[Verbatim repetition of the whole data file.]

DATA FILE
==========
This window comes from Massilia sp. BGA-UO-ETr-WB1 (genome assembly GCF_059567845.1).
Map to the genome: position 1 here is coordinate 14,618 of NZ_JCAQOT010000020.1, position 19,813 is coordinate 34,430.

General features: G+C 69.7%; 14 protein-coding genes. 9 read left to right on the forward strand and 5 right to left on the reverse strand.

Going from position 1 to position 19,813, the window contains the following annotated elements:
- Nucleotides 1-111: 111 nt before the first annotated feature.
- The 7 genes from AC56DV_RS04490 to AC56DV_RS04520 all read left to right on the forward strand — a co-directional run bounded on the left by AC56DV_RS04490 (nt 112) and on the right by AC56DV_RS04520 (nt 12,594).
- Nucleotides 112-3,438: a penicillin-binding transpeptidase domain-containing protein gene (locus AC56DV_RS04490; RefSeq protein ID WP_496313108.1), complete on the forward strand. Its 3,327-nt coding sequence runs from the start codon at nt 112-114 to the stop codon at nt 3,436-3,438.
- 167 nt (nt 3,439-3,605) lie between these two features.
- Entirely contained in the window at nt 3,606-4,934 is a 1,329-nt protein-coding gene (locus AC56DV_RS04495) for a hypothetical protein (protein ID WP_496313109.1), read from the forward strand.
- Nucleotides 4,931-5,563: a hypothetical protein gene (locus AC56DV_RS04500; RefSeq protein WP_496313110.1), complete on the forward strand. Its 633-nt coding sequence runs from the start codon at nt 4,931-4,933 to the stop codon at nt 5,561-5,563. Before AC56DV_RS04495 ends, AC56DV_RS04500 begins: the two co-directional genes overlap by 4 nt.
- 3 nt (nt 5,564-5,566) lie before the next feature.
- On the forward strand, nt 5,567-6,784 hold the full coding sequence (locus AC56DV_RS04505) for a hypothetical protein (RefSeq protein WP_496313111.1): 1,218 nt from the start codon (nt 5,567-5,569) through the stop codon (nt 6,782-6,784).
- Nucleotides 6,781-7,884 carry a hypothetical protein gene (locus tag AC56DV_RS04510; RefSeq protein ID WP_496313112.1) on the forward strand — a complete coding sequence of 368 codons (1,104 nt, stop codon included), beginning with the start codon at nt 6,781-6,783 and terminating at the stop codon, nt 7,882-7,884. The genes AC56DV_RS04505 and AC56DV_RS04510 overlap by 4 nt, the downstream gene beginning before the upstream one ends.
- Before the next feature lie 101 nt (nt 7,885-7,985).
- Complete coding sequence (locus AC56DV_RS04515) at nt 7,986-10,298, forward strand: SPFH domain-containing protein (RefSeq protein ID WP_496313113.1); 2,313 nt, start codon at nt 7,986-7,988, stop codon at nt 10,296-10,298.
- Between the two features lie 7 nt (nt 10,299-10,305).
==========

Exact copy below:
This window comes from Massilia sp. BGA-UO-ETr-WB1 (genome assembly GCF_059567845.1).
Map to the genome: position 1 here is coordinate 14,618 of NZ_JCAQOT010000020.1, position 19,813 is coordinate 34,430.

General features: G+C 69.7%; 14 protein-coding genes. 9 read left to right on the forward strand and 5 right to left on the reverse strand.

Going from position 1 to position 19,813, the window contains the following annotated elements:
- Nucleotides 1-111: 111 nt before the first annotated feature.
- The 7 genes from AC56DV_RS04490 to AC56DV_RS04520 all read left to right on the forward strand — a co-directional run bounded on the left by AC56DV_RS04490 (nt 112) and on the right by AC56DV_RS04520 (nt 12,594).
- Nucleotides 112-3,438: a penicillin-binding transpeptidase domain-containing protein gene (locus AC56DV_RS04490; RefSeq protein ID WP_496313108.1), complete on the forward strand. Its 3,327-nt coding sequence runs from the start codon at nt 112-114 to the stop codon at nt 3,436-3,438.
- 167 nt (nt 3,439-3,605) lie between these two features.
- Entirely contained in the window at nt 3,606-4,934 is a 1,329-nt protein-coding gene (locus AC56DV_RS04495) for a hypothetical protein (protein ID WP_496313109.1), read from the forward strand.
- Nucleotides 4,931-5,563: a hypothetical protein gene (locus AC56DV_RS04500; RefSeq protein WP_496313110.1), complete on the forward strand. Its 633-nt coding sequence runs from the start codon at nt 4,931-4,933 to the stop codon at nt 5,561-5,563. Before AC56DV_RS04495 ends, AC56DV_RS04500 begins: the two co-directional genes overlap by 4 nt.
- 3 nt (nt 5,564-5,566) lie before the next feature.
- On the forward strand, nt 5,567-6,784 hold the full coding sequence (locus AC56DV_RS04505) for a hypothetical protein (RefSeq protein WP_496313111.1): 1,218 nt from the start codon (nt 5,567-5,569) through the stop codon (nt 6,782-6,784).
- Nucleotides 6,781-7,884 carry a hypothetical protein gene (locus tag AC56DV_RS04510; RefSeq protein ID WP_496313112.1) on the forward strand — a complete coding sequence of 368 codons (1,104 nt, stop codon included), beginning with the start codon at nt 6,781-6,783 and terminating at the stop codon, nt 7,882-7,884. The genes AC56DV_RS04505 and AC56DV_RS04510 overlap by 4 nt, the downstream gene beginning before the upstream one ends.
- Before the next feature lie 101 nt (nt 7,885-7,985).
- Complete coding sequence (locus AC56DV_RS04515) at nt 7,986-10,298, forward strand: SPFH domain-containing protein (RefSeq protein ID WP_496313113.1); 2,313 nt, start codon at nt 7,986-7,988, stop codon at nt 10,296-10,298.
- Between the two features lie 7 nt (nt 10,299-10,305).